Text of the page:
Our media report this month focuses on the Trump administration’s proposed changes to asylum, which would effectively gut what remains of the asylum process and system; the troubling realities surrounding how heavily the coronavirus impacts Latino communities in the U.S., and a call to anti-racism from a Jesuit priest in the wake of the recent and tragic murders of Black people in the United States.
1) Proposed and sweeping changes to asylum: On June 10, the Trump administration proposed sweeping changes to asylum in alignment with the overall trend to limit migration to the United States. The proposal would change how people are able to qualify for asylum and other forms of relief through a variety of restrictive tactics, including judges being able to dismiss cases without hearings if the documentation is considered too “weak”; raise the threshold for initial screenings; and changing definitions for asylum, especially around the categories of political opinion and “membership in a particular social group.” If it goes through, this would be the effective end of asylum. Read more here: https://www.wsls.com/news/politics/2020/06/10/trump-administration-proposes-sweeping-asylum-restrictions/
2) Latino vulnerability to the coronavirus: Throughout much of the U.S., Latinos (in addition to other vulnerable demographics) are at a particularly high risk for contracting COVID-19 and for developing complications related to it. A distinctly high percentage of Latinos work in industries such as food factories, trucking, and cleaning, meaning that social distancing and working from home are much harder. Additionally, many lack some combination of documentation, medical insurance, or the possibility of sick time from work, meaning that it is harder to seek care once ill. Finally, Latinos are at a higher risk for losing their jobs during the economic downturn than most other racial groups. Read more about the disparities here: https://www.dallasnews.com/news/public-health/2020/05/28/on-the-front-lines-latinos-fight-the-coronavirus-poverty-and-vulnerability-as-contagion-rages-through-texas/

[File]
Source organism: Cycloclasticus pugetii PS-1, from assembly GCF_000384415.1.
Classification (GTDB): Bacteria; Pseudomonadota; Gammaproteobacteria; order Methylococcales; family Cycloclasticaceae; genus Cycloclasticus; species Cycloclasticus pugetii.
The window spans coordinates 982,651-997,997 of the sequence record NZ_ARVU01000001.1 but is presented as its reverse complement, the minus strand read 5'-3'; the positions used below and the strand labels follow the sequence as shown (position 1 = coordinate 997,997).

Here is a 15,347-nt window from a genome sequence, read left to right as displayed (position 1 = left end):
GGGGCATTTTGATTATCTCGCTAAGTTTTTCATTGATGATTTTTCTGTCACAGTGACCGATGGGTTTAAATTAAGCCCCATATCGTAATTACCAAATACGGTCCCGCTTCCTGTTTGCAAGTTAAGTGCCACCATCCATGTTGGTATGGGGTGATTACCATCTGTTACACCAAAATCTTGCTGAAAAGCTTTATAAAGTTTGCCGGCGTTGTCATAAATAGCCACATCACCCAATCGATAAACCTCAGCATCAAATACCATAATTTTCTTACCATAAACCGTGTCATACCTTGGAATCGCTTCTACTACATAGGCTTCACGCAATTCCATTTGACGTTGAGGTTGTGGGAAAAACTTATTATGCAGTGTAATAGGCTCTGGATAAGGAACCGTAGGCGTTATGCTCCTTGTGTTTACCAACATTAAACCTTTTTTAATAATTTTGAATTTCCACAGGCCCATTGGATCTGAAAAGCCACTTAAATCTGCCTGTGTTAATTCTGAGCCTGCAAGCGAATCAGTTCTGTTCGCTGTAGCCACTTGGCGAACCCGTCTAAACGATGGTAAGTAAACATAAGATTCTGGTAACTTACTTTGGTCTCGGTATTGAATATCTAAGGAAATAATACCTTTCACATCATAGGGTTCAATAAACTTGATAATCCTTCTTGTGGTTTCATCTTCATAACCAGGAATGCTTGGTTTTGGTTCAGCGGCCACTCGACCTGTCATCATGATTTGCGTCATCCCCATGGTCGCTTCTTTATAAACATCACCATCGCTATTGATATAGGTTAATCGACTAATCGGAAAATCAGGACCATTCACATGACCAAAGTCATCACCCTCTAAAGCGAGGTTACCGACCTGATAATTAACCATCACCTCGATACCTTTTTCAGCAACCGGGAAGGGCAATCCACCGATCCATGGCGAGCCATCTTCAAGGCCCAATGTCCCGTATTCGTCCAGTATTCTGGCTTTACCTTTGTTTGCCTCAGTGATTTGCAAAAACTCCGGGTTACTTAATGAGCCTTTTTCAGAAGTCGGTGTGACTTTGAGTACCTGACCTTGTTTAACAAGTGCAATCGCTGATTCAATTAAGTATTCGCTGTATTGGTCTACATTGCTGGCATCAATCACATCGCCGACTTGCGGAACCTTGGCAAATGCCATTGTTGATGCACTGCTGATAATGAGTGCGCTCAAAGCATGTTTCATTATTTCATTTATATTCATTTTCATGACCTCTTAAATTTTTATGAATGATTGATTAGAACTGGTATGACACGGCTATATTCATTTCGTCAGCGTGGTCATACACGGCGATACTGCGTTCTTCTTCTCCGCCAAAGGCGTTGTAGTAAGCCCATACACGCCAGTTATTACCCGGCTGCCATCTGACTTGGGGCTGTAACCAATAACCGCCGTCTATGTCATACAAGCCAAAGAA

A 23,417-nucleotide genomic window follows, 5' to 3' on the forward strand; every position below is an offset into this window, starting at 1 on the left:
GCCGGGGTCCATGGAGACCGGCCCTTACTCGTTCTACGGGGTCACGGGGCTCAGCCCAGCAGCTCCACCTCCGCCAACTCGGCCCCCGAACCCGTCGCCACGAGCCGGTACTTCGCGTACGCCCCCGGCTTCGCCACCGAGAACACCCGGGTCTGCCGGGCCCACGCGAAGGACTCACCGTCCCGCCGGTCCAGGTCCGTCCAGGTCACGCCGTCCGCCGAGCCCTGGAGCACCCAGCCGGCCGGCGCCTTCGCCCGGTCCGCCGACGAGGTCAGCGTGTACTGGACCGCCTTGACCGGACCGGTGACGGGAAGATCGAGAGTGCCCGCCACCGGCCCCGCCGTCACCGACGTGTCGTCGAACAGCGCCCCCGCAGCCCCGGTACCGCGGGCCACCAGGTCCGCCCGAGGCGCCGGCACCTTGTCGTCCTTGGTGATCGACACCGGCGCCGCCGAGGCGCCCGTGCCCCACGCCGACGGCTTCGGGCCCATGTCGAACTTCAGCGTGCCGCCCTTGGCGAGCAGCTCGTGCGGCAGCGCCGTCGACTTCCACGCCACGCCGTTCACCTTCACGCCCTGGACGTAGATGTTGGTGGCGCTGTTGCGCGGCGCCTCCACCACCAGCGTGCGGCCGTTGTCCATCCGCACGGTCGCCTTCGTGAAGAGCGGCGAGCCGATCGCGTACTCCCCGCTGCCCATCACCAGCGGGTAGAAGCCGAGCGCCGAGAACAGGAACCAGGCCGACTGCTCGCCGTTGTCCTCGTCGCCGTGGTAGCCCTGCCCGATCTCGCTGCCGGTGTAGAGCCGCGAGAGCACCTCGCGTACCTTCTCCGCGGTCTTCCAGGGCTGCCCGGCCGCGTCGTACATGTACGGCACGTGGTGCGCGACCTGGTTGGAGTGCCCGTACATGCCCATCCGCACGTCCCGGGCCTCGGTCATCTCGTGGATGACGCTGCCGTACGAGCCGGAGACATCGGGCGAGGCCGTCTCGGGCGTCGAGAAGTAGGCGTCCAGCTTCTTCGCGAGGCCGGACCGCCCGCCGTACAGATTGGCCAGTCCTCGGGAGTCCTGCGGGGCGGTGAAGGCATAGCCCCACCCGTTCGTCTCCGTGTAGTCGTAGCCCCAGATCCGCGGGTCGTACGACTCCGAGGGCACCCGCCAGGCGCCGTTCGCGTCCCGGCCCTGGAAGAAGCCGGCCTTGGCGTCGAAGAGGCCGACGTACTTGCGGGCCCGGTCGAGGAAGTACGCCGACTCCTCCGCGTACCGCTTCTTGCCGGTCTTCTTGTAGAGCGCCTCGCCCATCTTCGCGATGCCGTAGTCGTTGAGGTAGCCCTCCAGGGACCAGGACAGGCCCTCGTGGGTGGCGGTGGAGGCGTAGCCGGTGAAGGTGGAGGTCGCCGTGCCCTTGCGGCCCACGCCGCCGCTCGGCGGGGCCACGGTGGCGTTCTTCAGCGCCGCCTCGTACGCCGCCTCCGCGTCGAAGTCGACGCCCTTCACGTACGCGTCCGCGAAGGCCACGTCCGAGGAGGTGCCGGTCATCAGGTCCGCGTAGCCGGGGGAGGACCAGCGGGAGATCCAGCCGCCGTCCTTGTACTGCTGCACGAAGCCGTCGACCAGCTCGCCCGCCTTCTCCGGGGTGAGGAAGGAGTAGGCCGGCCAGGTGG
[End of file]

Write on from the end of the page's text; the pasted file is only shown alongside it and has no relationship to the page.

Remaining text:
3) Some steps to confront white supremacy in your community: Our media report typically features immigration and border-related stories. However, given the magnitude of the events of late May in the United States, it is important to acknowledge the overwhelming sin of racism in the United States and to work together to name its reality and take whatever steps we can to construct a more just society. We know the work is hard and complex, but as this piece makes clear: “Just because we cannot do everything doesn’t mean we should not do something. We are not as helpless as we fear. Moreover, helplessness is an emotion that we cannot afford to indulge. As James Baldwin believed, despair is an option that only the comfortable can afford to entertain.” Read more here: https://www.ncronline.org/news/opinion/assumptions-white-privilege-and-what-we-can-do-about-it